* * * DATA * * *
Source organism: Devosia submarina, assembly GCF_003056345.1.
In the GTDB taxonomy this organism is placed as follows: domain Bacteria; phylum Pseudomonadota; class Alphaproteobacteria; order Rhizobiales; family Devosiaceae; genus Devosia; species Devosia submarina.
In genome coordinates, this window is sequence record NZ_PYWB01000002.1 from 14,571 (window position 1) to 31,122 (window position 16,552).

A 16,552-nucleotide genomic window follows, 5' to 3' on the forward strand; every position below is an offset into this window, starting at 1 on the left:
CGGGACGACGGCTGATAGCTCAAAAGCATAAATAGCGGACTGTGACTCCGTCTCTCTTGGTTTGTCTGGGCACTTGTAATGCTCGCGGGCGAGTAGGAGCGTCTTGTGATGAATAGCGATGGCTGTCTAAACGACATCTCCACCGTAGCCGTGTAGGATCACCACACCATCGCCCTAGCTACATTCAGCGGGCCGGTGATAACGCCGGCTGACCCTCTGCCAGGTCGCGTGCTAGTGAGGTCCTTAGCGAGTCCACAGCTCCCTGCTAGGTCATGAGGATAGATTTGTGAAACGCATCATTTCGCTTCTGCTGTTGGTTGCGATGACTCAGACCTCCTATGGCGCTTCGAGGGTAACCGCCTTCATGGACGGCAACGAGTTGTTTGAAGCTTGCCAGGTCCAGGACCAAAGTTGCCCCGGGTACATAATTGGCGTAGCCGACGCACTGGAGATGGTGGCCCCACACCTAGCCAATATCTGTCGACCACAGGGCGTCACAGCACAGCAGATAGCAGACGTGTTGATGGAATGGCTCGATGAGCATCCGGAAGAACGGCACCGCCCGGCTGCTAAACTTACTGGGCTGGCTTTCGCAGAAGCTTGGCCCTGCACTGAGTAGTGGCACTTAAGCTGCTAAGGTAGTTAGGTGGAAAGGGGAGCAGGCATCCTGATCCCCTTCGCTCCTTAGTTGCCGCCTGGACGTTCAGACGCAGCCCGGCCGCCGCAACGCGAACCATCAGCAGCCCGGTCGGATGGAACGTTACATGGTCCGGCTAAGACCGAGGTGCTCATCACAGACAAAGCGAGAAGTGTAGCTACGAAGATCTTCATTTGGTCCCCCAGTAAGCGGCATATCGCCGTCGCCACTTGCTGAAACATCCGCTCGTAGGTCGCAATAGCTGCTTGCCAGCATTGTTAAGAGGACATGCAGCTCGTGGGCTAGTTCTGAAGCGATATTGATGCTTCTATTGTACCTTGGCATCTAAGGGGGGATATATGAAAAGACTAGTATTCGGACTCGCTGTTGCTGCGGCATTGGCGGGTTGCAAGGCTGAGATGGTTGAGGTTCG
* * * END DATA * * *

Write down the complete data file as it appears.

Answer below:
Source organism: Devosia submarina, assembly GCF_003056345.1.
In the GTDB taxonomy this organism is placed as follows: domain Bacteria; phylum Pseudomonadota; class Alphaproteobacteria; order Rhizobiales; family Devosiaceae; genus Devosia; species Devosia submarina.
In genome coordinates, this window is sequence record NZ_PYWB01000002.1 from 14,571 (window position 1) to 31,122 (window position 16,552).

A 16,552-nucleotide genomic window follows, 5' to 3' on the forward strand; every position below is an offset into this window, starting at 1 on the left:
CGGGACGACGGCTGATAGCTCAAAAGCATAAATAGCGGACTGTGACTCCGTCTCTCTTGGTTTGTCTGGGCACTTGTAATGCTCGCGGGCGAGTAGGAGCGTCTTGTGATGAATAGCGATGGCTGTCTAAACGACATCTCCACCGTAGCCGTGTAGGATCACCACACCATCGCCCTAGCTACATTCAGCGGGCCGGTGATAACGCCGGCTGACCCTCTGCCAGGTCGCGTGCTAGTGAGGTCCTTAGCGAGTCCACAGCTCCCTGCTAGGTCATGAGGATAGATTTGTGAAACGCATCATTTCGCTTCTGCTGTTGGTTGCGATGACTCAGACCTCCTATGGCGCTTCGAGGGTAACCGCCTTCATGGACGGCAACGAGTTGTTTGAAGCTTGCCAGGTCCAGGACCAAAGTTGCCCCGGGTACATAATTGGCGTAGCCGACGCACTGGAGATGGTGGCCCCACACCTAGCCAATATCTGTCGACCACAGGGCGTCACAGCACAGCAGATAGCAGACGTGTTGATGGAATGGCTCGATGAGCATCCGGAAGAACGGCACCGCCCGGCTGCTAAACTTACTGGGCTGGCTTTCGCAGAAGCTTGGCCCTGCACTGAGTAGTGGCACTTAAGCTGCTAAGGTAGTTAGGTGGAAAGGGGAGCAGGCATCCTGATCCCCTTCGCTCCTTAGTTGCCGCCTGGACGTTCAGACGCAGCCCGGCCGCCGCAACGCGAACCATCAGCAGCCCGGTCGGATGGAACGTTACATGGTCCGGCTAAGACCGAGGTGCTCATCACAGACAAAGCGAGAAGTGTAGCTACGAAGATCTTCATTTGGTCCCCCAGTAAGCGGCATATCGCCGTCGCCACTTGCTGAAACATCCGCTCGTAGGTCGCAATAGCTGCTTGCCAGCATTGTTAAGAGGACATGCAGCTCGTGGGCTAGTTCTGAAGCGATATTGATGCTTCTATTGTACCTTGGCATCTAAGGGGGGATATATGAAAAGACTAGTATTCGGACTCGCTGTTGCTGCGGCATTGGCGGGTTGCAAGGCTGAGATGGTTGAGGTTCG